Hull Bay is a tranquil little beach and a favorite with residents of the Northside of St. Thomas, many of whom have French-St. Barths ancestry. The French community has a strong connection to the sea, and Hull Bay is a popular spot for mooring their small fishing boats. The water at Hull Bay is typically clear and very calm. The seafloor is mostly rocky but a few sandy spots exist for entering the water and bathing. If you want to venture deeper then it’s a good idea to have a mask or swim goggles to see your way around the rocks. The rocky seafloor condition makes it less than ideal for small children and people that might have trouble navigating around the rocks.
The beauty of Hull Bay is in its tranquil, natural feel. It’s a little beach, laid back and crowd free. Fishing boats, 12-24 feet long, bob in the water and add to the scenery. There is a boat launch. Pelicans spend the day diving for their next meal. The view from shore includes Tropaco Point and in the distance two small islands named Inner Brass and Outer Brass. Residential areas are visible on the hills to the right and left of the beach.
The shoreline is narrow and filled with white sand mixed with pebbles and small rocks. The small pebbles dominate the right side of the shore. The tree line is largely made up of maho trees, plus a couple of seagrape trees, genip trees, and pink poui trees. The trees provide natural shade.
The beach is quiet on most weekdays, and you may be the only one there. A dozen or so residents head to Hull Bay in the late afternoon to relax, catch up with friends, play domino, or have a few greenies (Heinekens) while the sun sets. On weekends the beach picks up a little, again mostly with islanders, and a few bring along their dogs. Hull Bay is one of the only St. Thomas beaches where dogs are overlooked. It’s also the only beach on St. Thomas where you can go to the beach and get a haircut! “Ed the Barber” has his little barber shop just across the street from the beach, just behind the restaurant. If he’s there and you need a trim, go on in for a haircut and a chat.
The bar/restaurant is appropriately called “Hull Bay Hideaway”. You can buy a bucket of beers to take to the beach or dine in. There are restrooms at the restaurant. A dive shop is the other amenity available at Hull Bay, their hours vary. There are no chair rentals, umbrellas, gift shops or resort amenities.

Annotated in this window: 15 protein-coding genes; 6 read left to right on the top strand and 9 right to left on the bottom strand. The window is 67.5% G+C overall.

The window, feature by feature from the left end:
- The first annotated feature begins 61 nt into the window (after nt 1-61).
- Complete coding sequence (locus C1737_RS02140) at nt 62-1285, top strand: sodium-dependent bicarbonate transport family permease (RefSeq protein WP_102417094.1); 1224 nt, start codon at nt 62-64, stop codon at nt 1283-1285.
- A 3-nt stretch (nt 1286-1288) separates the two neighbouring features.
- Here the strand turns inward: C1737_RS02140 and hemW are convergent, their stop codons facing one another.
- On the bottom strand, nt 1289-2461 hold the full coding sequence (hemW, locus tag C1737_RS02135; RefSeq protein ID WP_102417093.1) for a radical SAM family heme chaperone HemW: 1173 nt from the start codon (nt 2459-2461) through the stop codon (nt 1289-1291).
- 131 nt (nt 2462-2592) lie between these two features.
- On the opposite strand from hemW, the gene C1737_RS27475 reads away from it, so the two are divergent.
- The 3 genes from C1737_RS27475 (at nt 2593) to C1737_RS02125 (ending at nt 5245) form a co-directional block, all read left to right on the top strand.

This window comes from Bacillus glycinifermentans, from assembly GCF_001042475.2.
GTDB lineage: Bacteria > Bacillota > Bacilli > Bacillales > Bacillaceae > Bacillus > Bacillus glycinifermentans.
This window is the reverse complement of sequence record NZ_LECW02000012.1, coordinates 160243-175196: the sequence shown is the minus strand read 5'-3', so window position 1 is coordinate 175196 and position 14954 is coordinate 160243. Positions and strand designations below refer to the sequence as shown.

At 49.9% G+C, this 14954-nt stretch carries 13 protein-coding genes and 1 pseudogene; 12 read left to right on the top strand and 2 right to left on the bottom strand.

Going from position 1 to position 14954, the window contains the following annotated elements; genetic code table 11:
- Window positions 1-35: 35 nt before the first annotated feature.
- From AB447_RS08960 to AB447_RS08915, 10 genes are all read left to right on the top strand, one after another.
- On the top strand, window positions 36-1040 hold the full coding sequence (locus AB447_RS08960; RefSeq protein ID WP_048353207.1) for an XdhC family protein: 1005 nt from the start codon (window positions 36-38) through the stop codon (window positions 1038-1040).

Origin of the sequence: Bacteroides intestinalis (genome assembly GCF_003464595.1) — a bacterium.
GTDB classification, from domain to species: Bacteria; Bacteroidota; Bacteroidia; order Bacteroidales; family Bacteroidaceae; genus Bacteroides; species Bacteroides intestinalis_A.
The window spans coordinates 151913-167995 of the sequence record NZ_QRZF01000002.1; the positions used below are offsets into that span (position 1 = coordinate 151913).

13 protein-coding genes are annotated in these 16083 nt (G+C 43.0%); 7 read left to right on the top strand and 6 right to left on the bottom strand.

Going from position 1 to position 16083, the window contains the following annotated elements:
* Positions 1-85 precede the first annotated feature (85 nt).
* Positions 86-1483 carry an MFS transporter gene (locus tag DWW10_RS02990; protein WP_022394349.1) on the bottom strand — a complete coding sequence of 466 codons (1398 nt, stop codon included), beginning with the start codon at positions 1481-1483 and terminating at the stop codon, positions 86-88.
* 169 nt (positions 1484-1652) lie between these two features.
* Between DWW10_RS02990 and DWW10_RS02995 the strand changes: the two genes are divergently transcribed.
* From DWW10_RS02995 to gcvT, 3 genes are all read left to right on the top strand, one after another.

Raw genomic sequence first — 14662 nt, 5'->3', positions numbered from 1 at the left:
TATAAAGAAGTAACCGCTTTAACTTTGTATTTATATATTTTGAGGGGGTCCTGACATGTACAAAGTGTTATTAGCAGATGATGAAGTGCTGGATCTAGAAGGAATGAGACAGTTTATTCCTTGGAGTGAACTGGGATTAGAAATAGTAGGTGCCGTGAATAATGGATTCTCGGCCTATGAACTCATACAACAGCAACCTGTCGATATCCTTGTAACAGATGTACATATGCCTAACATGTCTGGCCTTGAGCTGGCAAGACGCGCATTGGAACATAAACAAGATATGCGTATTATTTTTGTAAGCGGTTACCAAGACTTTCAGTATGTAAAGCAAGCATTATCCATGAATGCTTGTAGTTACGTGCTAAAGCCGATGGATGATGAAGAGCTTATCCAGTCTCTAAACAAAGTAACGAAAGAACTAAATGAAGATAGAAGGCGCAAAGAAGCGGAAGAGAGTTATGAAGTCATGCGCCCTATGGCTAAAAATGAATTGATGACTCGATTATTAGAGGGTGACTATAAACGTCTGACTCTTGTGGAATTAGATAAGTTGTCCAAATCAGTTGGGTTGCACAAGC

Hull Bay is known for pretty good snorkeling. You can swim along the right side, and in the relatively shallow nearshore rocky areas, and look for sea critters. In deeper waters you might find coral, squid and larger fish. The on-location dive shop, called Homer’s, offers guided snorkeling trips insuring you go to the right spots to see interesting things. They also offer night snorkeling. Reservations for snorkeling trips are recommended.
Hull Bay is one of the few surf beaches on St. Thomas. On the left side, just where Hull Bay meets another small cove, the waves pick up during the months of November to March. When the waves are going off the local surfers move in. It can be fun to sit and watch from shore.
Hull Bay is a nice spot to watch the sun set. Residents will occasionally grill out just before sunset, bringing their grill and supplies with them to the beach.
Access and Transportation: Free admission. Roadside parking right on the sand behind the tree line, or in the dirt lot on the left side. The road to the beach is bumpy. Taxis will drop you off at Hull Bay. You should arrange a return taxi pick up at a set time particularly if you are on a schedule, and take the taxi driver’s telephone number just in case.
Don't Go Here
- Parking Available
- Diving & Snorkeling
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